Slowly, my energy levels returned as the Depression lessened.
As luck would have it, my Depression disappeared just as my wife and I embarked on a trip to Maui in late June / early July of 2015. That meant my energy levels were returning, and I could take part in hiking and kayaking, and day trips to parts of the island that would have been impossible only a couple weeks earlier. I even had the energy to hike one mile down Haleakalā mountain and back up again. I felt a huge sense of achievement then and for the next several weeks as my energy levels continued to rise.
Most of this blog has been devoted to trying meds and med mixtures in an effort to get my Anxiety to an acceptable place. And I’ve reported on therapy visits that brought me to tears as I learned why I was likely experiencing elevated levels of Anxiety and tactics to help me address the tense states I frequently found myself in.
The struggle with Anxiety … the slow work of getting it to a manageable place has taken much longer than I expected … 18 months! Eighteen months of med doctor and talk therapy visits — each for the better, but until recently, not quite there. Thankfully, I stuck with it, as I am currently at the best place I have ever … EVER … been.
That does not mean everything is ponies and rainbows. Certain types of tense situations can still bring on Anxiety. And my last panic attack happened only a few months ago. Also — and this has been one of he hardest things to get used to — this major bout has created a new me. I am not the same person I was before this all started
Things that used to scare me before, no longer do and visa versa. Meanwhile, my strengths and weaknesses have changed somewhat, making navigation in this new self surprising and difficult. Also, the type of Anxiety I experience is completely different than the type I had before. It’s all very strange.
But I started this post, because I am better. Not “all better.” Just much better … and acceptable and manageable better.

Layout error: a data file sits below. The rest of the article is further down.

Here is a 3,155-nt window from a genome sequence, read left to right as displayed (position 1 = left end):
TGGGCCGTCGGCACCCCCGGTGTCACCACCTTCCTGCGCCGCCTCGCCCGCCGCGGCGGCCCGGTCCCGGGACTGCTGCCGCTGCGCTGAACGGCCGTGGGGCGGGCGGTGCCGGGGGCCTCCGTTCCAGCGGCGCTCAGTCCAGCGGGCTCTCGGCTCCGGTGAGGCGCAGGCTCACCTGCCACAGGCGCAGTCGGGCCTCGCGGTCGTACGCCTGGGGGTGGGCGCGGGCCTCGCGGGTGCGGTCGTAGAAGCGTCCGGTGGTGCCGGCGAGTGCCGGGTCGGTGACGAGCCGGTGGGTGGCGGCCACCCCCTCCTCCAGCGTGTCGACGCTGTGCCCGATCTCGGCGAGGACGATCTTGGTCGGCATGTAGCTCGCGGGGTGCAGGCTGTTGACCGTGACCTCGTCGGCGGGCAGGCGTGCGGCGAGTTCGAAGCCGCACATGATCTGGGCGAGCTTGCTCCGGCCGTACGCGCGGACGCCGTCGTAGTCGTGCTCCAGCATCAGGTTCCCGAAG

I have learned how to take my meds so I no longer have two hours of hell each morning — something I experienced regularly until just a few weeks ago. Also, while I still suck at dealing with Anxiety once It hits, It sticks around for shorter periods of time, and have stopped beating myself up so much after the Anxiety has passed. I am also getting a little better at mastering the sometimes effective tactics to outwit Anxiety.
Lastly — and this is the most important one — I have returned to experiencing joy. The Depression is gone. The Anxiety no longer has such a hard grip on me. And the normal life activities that should make me joyful have begun to have the effect. In other words, Anxiety no longer haunts me the way it once did. Only a couple weeks ago — before the last (and very successful) med tweak by my med doctor — I always knew that Anxiety could steal away my joyful moments, so my brain wouldn’t let me experience what would obviously be temporary happiness.
Now, I control my emotions much more than my emotions controlling me. And because none of life is all ponies and rainbows, isn’t that all we can ask for? Emotions that match the situation you are in? As I’ve said many times in this post, I am not completely there, but I am close.
And that fills me with joy.
As for this blog, it will continue for at least a few reasons: (1) I will still experience Anxiety, and writing about it is therapeutic to me; (2) I plan on learning a lot more about cognitive behavioral therapy as well as how to increase my resiliency … I’d like to share what I learn with others who suffer; (3) life is unpredictable; and (4) I want to end the stigma attached to mental illnesses.